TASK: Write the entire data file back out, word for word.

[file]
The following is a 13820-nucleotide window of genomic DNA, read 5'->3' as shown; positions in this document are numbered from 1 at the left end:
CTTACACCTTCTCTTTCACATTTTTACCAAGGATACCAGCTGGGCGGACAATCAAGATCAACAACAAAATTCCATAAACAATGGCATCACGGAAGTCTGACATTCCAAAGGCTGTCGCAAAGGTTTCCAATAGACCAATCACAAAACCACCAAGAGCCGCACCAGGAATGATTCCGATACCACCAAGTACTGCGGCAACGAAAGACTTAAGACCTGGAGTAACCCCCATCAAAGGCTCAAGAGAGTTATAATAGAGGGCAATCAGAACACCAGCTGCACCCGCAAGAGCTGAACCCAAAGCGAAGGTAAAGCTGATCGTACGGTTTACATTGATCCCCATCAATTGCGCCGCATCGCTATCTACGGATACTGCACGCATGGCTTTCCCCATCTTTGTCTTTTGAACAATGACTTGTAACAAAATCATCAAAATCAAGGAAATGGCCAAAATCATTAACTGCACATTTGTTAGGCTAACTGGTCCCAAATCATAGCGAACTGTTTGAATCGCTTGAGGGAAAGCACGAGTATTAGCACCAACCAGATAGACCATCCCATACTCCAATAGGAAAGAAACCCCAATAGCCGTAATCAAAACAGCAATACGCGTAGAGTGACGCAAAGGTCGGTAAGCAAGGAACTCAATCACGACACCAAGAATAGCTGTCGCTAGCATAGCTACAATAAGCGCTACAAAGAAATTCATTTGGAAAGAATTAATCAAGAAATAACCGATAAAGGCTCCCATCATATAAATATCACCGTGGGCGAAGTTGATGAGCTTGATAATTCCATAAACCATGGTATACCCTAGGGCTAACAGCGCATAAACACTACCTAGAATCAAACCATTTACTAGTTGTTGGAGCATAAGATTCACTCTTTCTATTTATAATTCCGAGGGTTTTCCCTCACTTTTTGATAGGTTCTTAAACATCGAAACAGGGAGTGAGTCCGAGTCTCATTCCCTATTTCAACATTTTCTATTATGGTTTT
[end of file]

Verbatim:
The following is a 13820-nucleotide window of genomic DNA, read 5'->3' as shown; positions in this document are numbered from 1 at the left end:
CTTACACCTTCTCTTTCACATTTTTACCAAGGATACCAGCTGGGCGGACAATCAAGATCAACAACAAAATTCCATAAACAATGGCATCACGGAAGTCTGACATTCCAAAGGCTGTCGCAAAGGTTTCCAATAGACCAATCACAAAACCACCAAGAGCCGCACCAGGAATGATTCCGATACCACCAAGTACTGCGGCAACGAAAGACTTAAGACCTGGAGTAACCCCCATCAAAGGCTCAAGAGAGTTATAATAGAGGGCAATCAGAACACCAGCTGCACCCGCAAGAGCTGAACCCAAAGCGAAGGTAAAGCTGATCGTACGGTTTACATTGATCCCCATCAATTGCGCCGCATCGCTATCTACGGATACTGCACGCATGGCTTTCCCCATCTTTGTCTTTTGAACAATGACTTGTAACAAAATCATCAAAATCAAGGAAATGGCCAAAATCATTAACTGCACATTTGTTAGGCTAACTGGTCCCAAATCATAGCGAACTGTTTGAATCGCTTGAGGGAAAGCACGAGTATTAGCACCAACCAGATAGACCATCCCATACTCCAATAGGAAAGAAACCCCAATAGCCGTAATCAAAACAGCAATACGCGTAGAGTGACGCAAAGGTCGGTAAGCAAGGAACTCAATCACGACACCAAGAATAGCTGTCGCTAGCATAGCTACAATAAGCGCTACAAAGAAATTCATTTGGAAAGAATTAATCAAGAAATAACCGATAAAGGCTCCCATCATATAAATATCACCGTGGGCGAAGTTGATGAGCTTGATAATTCCATAAACCATGGTATACCCTAGGGCTAACAGCGCATAAACACTACCTAGAATCAAACCATTTACTAGTTGTTGGAGCATAAGATTCACTCTTTCTATTTATAATTCCGAGGGTTTTCCCTCACTTTTTGATAGGTTCTTAAACATCGAAACAGGGAGTGAGTCCGAGTCTCATTCCCTATTTCAACATTTTCTATTATGGTTTT